A look at a current news item through the lens of different titles available on GVRL.
By Michelle Eickmeyer
Ebola. Just the word sounds scary. A surge in an extremely deadly, contagious virus, with no medical cure or approved treatment plan is killing hundreds of people in western Africa. Two American volunteers in the area are now suffering from the disease, raising new questions about the possibility and practicality of evacuation. With more than 700 deaths, the world is currently experiencing the largest Ebola outbreak on record.
Here are five titles that look at Ebola from different perspectives:
Advances in Virus Research, Volume 88. Elsevier Science, 2014.
Why is there no cure for the common cold? If my doctor is to be believed, it’s because it’s a virus. And while a cold is more of a nuisance than “problem,” many viruses are very, very serious. Take some time to review the vaccination section to see what advances and challenges exist in regard to viruses.
Bioethics, 4th Edition. Macmillan Reference USA, 2014.
Who’s responsibility is it to care for and cure a disease which is affecting “someone else”? Particularly when that someone else is tens of thousands of miles away? With a special section on Sub-Saharan Africa, this title explores the arguments — both political and ethical — for participation and intervention.
Encyclopedia of Crisis Management, 1st Edition. Sage Publications, 2014.
Imagine the organization you work with is suddenly facing a crisis — a catastrophic, “breaking news” kind of crisis. What do you do? Just as importantly, what don’t you do? What is the role of Non-Government Organizations, or NGOs, like Samaritan’s Purse? Both Americans infected with Ebola this month are working in Africa with Samaritan’s Purse, which is in the process of removing all non-essential employees from the region. How would you proceed?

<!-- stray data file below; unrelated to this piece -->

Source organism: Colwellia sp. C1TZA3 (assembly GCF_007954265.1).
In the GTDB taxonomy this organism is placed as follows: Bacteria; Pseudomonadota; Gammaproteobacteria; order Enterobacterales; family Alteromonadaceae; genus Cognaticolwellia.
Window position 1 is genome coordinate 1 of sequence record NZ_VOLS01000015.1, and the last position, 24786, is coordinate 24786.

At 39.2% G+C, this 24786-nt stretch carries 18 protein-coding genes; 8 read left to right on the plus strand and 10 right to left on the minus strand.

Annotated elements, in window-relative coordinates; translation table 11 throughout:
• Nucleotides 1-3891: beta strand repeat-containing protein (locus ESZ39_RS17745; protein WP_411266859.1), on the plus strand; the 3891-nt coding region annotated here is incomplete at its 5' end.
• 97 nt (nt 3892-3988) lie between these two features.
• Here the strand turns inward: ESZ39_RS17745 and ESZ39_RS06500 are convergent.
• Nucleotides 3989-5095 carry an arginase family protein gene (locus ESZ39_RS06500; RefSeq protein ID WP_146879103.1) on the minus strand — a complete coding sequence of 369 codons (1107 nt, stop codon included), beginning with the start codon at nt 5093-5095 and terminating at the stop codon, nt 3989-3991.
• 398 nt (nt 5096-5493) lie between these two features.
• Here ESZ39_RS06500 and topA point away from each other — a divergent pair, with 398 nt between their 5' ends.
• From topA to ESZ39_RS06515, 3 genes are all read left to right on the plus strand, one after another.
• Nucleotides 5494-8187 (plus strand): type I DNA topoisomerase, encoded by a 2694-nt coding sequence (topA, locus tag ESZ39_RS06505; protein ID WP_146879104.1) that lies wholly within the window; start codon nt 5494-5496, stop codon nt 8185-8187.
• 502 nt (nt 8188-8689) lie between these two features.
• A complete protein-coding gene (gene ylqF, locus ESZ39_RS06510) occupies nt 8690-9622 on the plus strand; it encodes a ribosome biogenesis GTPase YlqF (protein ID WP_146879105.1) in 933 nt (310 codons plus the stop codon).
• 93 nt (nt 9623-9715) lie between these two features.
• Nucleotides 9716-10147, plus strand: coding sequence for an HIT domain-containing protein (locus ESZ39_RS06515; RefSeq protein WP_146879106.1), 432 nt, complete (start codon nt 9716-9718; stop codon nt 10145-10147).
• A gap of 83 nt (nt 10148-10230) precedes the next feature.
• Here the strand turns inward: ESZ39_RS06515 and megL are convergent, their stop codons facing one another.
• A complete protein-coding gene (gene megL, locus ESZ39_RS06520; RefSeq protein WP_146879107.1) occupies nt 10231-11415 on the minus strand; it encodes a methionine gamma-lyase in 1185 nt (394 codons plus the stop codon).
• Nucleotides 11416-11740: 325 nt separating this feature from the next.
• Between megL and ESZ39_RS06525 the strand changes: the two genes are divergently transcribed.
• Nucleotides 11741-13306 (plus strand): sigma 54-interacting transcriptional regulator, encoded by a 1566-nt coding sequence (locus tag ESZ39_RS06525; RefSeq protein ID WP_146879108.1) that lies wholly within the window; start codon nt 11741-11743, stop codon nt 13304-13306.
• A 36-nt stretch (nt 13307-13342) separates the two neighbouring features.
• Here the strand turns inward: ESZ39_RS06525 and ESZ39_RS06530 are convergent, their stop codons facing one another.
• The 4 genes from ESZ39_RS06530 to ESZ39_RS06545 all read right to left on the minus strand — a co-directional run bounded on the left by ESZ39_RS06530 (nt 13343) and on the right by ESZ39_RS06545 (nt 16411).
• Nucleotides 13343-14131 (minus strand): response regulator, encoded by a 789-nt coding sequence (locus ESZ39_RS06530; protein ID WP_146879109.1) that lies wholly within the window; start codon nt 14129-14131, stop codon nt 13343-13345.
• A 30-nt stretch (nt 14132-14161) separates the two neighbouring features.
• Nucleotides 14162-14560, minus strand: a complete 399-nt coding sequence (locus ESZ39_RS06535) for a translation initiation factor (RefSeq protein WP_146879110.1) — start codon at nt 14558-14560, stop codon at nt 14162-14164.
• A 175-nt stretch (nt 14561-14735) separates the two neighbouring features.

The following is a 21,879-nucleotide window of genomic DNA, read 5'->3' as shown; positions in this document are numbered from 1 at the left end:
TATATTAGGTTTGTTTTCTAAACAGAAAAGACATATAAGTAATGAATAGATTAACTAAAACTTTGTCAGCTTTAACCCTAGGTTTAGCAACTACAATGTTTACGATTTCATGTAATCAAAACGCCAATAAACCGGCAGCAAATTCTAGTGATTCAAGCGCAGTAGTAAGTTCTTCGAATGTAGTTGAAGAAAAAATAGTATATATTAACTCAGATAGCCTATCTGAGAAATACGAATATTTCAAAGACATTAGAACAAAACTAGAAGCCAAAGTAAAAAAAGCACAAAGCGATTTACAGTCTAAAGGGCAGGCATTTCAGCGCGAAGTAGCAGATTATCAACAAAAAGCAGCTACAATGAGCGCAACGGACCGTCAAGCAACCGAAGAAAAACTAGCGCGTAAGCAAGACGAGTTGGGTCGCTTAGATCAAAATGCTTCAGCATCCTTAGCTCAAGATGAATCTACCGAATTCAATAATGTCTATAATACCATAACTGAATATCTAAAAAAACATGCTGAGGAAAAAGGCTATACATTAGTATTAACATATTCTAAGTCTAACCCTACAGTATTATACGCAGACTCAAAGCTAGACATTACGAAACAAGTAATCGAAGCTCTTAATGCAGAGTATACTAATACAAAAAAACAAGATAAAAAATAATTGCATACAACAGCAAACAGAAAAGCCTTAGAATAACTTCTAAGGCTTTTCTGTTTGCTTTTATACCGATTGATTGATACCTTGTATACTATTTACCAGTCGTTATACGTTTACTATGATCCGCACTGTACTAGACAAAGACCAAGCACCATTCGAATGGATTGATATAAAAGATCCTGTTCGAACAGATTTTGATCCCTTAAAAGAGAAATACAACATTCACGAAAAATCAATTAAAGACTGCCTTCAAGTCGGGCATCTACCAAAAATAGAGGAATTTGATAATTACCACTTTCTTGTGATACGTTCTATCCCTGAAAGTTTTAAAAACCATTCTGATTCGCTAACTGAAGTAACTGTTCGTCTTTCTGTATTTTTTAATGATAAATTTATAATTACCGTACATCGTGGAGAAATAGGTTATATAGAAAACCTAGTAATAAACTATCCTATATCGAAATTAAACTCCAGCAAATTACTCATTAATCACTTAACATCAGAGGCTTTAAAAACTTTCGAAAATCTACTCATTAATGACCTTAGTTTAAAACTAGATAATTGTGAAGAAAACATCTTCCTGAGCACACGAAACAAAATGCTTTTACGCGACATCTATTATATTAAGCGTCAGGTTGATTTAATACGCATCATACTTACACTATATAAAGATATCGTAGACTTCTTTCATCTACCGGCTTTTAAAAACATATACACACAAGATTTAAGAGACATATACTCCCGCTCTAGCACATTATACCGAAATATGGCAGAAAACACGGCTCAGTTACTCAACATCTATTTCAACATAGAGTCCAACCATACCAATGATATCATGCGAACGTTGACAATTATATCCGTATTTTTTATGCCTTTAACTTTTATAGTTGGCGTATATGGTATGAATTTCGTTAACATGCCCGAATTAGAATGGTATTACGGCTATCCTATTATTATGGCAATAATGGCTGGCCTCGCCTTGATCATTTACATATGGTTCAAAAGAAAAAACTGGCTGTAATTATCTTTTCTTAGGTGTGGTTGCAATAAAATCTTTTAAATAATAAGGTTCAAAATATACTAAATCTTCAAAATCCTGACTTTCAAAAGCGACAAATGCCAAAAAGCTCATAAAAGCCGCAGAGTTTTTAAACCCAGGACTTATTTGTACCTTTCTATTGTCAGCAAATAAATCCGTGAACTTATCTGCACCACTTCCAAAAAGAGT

HIV/AIDS, 1st Edition. Gale, 2012.
In 1976, a 27 year old researcher (and a colleague) identified the virus which was believed to be the cause of a number of deaths in Zaire. That virus was Ebola, and that researcher was Peter Piot. He would go on to have an illustrious career in medicine, including serving as Under-Secretary General of the United Nations, President of the International AIDS Society, Assistant Director of the World Health Organization’s Global Program on HIV/AIDS, and others. Dr. Piot has spent a career working to solve global heath crisis which originate in Africa. Learn more about his work on HIV/AIDS in this 2012 title.
Science, Religion, and Society, 1st Edition. M.E. Sharpe, 2007.
What role does disease and treatment play in outbreaks of disease? Many cultures believe in “disease as punishment” philosophies; many others participate in global evangelism and mission work — how do these two groups of people interact and react toward large scale health concerns? Look further into the balance of these aspects in this title.
Michelle is an “anytime!” traveler and language enthusiast. She has degrees in talking from Central Michigan and Michigan State University. She is currently becoming a runner and used to play golf in high school.